The New England Journal of Medicine: The Public And The Conflict Over Future Medicare Spending
As we reported in the Journal in 2011, there has been little public support for major policy changes aimed at reducing Medicare spending to lower the federal deficit. This article goes further and seeks to document the underlying beliefs that may shape the public response to future efforts to substantially slow projected Medicare spending. Our thesis is that there exists today a wide gap in beliefs between experts on the financial state of Medicare and the public at large. ... We examine this thesis by analyzing data from six public opinion polls conducted in 2013 ... Although Medicare is popular, it is not seen as better run than private insurance plans, nor is it seen as particularly different from private coverage with respect to quality of care or access to physician care (Blendon and Benson, 9/12).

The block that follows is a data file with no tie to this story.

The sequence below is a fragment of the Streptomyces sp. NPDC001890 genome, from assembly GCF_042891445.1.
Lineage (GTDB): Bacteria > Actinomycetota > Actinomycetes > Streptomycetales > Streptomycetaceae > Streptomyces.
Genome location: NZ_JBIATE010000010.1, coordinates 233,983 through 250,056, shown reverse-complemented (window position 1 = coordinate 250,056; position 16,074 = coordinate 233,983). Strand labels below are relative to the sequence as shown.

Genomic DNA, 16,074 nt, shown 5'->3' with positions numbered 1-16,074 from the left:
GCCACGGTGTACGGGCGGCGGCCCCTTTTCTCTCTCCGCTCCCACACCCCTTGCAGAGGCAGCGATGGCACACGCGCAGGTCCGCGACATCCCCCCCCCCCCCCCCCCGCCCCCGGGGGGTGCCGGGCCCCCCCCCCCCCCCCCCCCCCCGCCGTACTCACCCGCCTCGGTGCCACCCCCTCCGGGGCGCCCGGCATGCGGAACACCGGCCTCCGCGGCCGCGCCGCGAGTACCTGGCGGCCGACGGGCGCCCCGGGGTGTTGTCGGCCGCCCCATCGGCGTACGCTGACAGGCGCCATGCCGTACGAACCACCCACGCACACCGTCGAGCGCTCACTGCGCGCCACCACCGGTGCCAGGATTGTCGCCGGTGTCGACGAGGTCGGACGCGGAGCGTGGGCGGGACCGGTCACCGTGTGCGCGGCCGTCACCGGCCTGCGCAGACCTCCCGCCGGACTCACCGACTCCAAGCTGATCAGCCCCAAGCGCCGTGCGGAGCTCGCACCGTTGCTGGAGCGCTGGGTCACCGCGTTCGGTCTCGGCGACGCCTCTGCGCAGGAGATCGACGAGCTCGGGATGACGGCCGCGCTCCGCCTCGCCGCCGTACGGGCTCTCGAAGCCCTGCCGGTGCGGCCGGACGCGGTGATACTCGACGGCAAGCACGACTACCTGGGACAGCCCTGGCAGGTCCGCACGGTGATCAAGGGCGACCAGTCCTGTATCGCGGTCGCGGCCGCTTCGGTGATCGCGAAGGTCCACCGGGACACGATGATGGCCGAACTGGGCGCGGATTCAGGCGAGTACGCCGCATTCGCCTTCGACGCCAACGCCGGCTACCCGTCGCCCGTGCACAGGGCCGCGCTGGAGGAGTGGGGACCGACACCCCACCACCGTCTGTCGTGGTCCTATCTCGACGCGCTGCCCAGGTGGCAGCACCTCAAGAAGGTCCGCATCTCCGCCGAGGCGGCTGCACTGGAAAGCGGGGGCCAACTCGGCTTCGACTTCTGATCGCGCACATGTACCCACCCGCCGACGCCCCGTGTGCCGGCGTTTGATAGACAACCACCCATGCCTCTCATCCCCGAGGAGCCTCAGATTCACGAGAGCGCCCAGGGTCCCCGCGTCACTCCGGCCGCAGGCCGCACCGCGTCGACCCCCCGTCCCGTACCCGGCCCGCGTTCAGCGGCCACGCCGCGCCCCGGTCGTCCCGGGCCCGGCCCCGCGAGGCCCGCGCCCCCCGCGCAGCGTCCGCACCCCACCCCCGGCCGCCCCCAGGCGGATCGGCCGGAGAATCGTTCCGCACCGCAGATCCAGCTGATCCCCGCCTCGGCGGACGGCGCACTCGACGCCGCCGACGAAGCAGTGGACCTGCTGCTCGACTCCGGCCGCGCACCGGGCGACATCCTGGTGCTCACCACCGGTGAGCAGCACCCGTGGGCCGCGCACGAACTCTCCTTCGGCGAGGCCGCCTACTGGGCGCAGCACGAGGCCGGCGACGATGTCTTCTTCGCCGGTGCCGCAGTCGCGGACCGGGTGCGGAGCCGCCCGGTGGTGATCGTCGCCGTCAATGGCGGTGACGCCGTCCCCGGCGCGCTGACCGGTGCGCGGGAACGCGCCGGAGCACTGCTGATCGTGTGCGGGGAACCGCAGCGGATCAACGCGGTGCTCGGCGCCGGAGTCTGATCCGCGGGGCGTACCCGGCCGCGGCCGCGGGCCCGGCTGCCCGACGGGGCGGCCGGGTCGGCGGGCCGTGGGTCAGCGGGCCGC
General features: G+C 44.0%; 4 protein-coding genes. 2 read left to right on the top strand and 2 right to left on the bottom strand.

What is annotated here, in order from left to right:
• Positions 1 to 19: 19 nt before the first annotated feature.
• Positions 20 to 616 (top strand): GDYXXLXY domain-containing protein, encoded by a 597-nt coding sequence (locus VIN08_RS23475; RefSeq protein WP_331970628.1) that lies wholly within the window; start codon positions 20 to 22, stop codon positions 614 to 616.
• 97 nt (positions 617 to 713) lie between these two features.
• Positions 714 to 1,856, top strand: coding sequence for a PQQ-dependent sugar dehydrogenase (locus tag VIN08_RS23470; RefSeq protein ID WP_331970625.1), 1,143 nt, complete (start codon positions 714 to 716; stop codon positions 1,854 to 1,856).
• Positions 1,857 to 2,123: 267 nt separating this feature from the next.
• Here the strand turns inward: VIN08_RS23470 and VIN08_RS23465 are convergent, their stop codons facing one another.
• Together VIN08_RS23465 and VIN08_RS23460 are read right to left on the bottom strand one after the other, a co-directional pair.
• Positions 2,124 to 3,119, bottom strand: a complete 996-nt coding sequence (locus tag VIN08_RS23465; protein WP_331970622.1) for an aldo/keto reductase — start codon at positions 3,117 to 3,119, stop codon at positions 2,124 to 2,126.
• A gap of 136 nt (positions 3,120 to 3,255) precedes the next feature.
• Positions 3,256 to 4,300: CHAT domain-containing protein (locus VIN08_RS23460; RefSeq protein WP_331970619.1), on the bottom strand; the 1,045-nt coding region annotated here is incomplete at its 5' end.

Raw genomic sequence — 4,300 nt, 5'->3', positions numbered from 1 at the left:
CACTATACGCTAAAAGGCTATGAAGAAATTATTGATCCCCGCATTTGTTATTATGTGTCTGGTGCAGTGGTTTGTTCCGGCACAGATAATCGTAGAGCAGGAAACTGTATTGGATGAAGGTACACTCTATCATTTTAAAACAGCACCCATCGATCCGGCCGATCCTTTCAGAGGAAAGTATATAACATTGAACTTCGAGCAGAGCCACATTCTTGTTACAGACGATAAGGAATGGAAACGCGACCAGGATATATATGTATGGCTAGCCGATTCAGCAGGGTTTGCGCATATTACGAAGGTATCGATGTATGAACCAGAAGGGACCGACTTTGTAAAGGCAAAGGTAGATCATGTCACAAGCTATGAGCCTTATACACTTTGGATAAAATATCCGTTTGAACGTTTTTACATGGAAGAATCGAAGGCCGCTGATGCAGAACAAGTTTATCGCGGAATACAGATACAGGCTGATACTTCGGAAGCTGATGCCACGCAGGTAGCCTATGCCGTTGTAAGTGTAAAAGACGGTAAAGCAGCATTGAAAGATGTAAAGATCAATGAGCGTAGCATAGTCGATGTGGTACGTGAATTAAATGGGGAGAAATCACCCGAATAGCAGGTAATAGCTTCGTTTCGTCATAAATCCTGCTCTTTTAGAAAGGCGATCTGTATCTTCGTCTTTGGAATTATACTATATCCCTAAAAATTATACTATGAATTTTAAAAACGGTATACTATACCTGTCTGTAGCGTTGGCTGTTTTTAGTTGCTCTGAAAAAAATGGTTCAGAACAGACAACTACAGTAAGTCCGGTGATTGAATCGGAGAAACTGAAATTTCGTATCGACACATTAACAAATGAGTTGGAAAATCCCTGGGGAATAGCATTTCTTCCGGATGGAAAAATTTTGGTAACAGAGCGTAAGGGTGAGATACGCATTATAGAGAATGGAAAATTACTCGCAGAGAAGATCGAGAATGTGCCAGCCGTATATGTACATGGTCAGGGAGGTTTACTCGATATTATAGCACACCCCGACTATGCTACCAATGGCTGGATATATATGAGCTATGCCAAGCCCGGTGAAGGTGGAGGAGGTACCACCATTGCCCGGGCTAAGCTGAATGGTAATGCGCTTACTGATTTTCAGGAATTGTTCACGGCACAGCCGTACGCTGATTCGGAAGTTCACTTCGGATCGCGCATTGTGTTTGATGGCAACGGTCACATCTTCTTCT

JAMA Pediatrics: Healthy Habits, Happy Homes: Randomized Trial to Improve Household Routines for Obesity Prevention Among Preschool-Aged Children
In this 6-month follow-up of a home-based randomized trial, we found that a multicomponent intervention that uses individually tailored counseling focused on improving household routines increased children’s sleep duration and reduced children’s TV viewing on weekends. We found that, compared with control subjects, children who participated in the intervention decreased their BMI. To our knowledge, the Healthy Habits, Happy Homes study is the first home-based randomized trial to address key household routines related to obesity risk among young children. Recent reviews of obesity prevention interventions among young children have identified the paucity of home-based interventions and have called for interventions that are appropriately tailored for families (Haines et al, 9/9).